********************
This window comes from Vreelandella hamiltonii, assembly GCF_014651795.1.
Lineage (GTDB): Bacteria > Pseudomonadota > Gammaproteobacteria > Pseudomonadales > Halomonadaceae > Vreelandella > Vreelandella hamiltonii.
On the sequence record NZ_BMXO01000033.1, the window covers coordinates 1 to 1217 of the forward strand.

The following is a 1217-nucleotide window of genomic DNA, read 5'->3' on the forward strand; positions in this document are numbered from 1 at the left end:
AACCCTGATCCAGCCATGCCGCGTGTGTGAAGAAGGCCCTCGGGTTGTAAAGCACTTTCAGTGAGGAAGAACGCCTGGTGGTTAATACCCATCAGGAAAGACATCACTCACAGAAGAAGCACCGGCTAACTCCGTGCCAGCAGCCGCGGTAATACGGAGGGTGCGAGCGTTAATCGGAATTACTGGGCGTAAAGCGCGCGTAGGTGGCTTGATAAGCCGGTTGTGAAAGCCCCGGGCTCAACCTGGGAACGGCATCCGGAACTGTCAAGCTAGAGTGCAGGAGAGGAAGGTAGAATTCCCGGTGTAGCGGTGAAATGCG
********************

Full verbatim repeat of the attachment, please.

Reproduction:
This window comes from Vreelandella hamiltonii, assembly GCF_014651795.1.
Lineage (GTDB): Bacteria > Pseudomonadota > Gammaproteobacteria > Pseudomonadales > Halomonadaceae > Vreelandella > Vreelandella hamiltonii.
On the sequence record NZ_BMXO01000033.1, the window covers coordinates 1 to 1217 of the forward strand.

The following is a 1217-nucleotide window of genomic DNA, read 5'->3' on the forward strand; positions in this document are numbered from 1 at the left end:
AACCCTGATCCAGCCATGCCGCGTGTGTGAAGAAGGCCCTCGGGTTGTAAAGCACTTTCAGTGAGGAAGAACGCCTGGTGGTTAATACCCATCAGGAAAGACATCACTCACAGAAGAAGCACCGGCTAACTCCGTGCCAGCAGCCGCGGTAATACGGAGGGTGCGAGCGTTAATCGGAATTACTGGGCGTAAAGCGCGCGTAGGTGGCTTGATAAGCCGGTTGTGAAAGCCCCGGGCTCAACCTGGGAACGGCATCCGGAACTGTCAAGCTAGAGTGCAGGAGAGGAAGGTAGAATTCCCGGTGTAGCGGTGAAATGCG